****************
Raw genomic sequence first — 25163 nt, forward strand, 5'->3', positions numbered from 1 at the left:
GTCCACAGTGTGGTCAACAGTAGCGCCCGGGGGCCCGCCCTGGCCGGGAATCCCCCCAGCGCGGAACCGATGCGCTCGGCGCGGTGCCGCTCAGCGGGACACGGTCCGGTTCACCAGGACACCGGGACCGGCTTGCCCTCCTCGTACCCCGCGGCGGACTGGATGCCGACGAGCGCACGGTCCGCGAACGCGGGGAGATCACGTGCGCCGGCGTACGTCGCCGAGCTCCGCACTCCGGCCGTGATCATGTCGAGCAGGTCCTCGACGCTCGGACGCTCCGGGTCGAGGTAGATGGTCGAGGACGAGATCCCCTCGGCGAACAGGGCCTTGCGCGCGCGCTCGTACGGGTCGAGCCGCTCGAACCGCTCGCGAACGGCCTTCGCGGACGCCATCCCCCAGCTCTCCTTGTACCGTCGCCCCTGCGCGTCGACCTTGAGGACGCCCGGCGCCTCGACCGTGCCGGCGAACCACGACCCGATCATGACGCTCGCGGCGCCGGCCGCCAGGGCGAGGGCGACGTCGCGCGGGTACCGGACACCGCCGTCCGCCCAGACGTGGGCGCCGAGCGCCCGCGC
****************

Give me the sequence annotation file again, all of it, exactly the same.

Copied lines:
Raw genomic sequence first — 25163 nt, forward strand, 5'->3', positions numbered from 1 at the left:
GTCCACAGTGTGGTCAACAGTAGCGCCCGGGGGCCCGCCCTGGCCGGGAATCCCCCCAGCGCGGAACCGATGCGCTCGGCGCGGTGCCGCTCAGCGGGACACGGTCCGGTTCACCAGGACACCGGGACCGGCTTGCCCTCCTCGTACCCCGCGGCGGACTGGATGCCGACGAGCGCACGGTCCGCGAACGCGGGGAGATCACGTGCGCCGGCGTACGTCGCCGAGCTCCGCACTCCGGCCGTGATCATGTCGAGCAGGTCCTCGACGCTCGGACGCTCCGGGTCGAGGTAGATGGTCGAGGACGAGATCCCCTCGGCGAACAGGGCCTTGCGCGCGCGCTCGTACGGGTCGAGCCGCTCGAACCGCTCGCGAACGGCCTTCGCGGACGCCATCCCCCAGCTCTCCTTGTACCGTCGCCCCTGCGCGTCGACCTTGAGGACGCCCGGCGCCTCGACCGTGCCGGCGAACCACGACCCGATCATGACGCTCGCGGCGCCGGCCGCCAGGGCGAGGGCGACGTCGCGCGGGTACCGGACACCGCCGTCCGCCCAGACGTGGGCGCCGAGCGCCCGCGC